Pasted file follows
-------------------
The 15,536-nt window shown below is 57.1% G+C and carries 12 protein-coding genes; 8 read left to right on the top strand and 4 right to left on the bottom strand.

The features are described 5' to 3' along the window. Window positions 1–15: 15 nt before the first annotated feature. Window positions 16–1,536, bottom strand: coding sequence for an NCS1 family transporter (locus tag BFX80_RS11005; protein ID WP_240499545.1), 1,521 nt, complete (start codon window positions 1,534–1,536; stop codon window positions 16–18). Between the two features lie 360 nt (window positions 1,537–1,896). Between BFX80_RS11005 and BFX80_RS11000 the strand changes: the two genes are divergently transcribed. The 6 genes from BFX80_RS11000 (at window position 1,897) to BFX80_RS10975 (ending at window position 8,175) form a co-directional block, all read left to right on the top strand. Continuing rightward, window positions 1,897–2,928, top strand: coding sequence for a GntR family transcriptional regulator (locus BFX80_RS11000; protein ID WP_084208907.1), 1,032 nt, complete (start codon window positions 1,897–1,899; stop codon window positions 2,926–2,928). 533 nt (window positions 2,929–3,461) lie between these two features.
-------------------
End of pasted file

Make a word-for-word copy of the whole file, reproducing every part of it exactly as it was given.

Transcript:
The 15,536-nt window shown below is 57.1% G+C and carries 12 protein-coding genes; 8 read left to right on the top strand and 4 right to left on the bottom strand.

The features are described 5' to 3' along the window. Window positions 1–15: 15 nt before the first annotated feature. Window positions 16–1,536, bottom strand: coding sequence for an NCS1 family transporter (locus tag BFX80_RS11005; protein ID WP_240499545.1), 1,521 nt, complete (start codon window positions 1,534–1,536; stop codon window positions 16–18). Between the two features lie 360 nt (window positions 1,537–1,896). Between BFX80_RS11005 and BFX80_RS11000 the strand changes: the two genes are divergently transcribed. The 6 genes from BFX80_RS11000 (at window position 1,897) to BFX80_RS10975 (ending at window position 8,175) form a co-directional block, all read left to right on the top strand. Continuing rightward, window positions 1,897–2,928, top strand: coding sequence for a GntR family transcriptional regulator (locus BFX80_RS11000; protein ID WP_084208907.1), 1,032 nt, complete (start codon window positions 1,897–1,899; stop codon window positions 2,926–2,928). 533 nt (window positions 2,929–3,461) lie between these two features.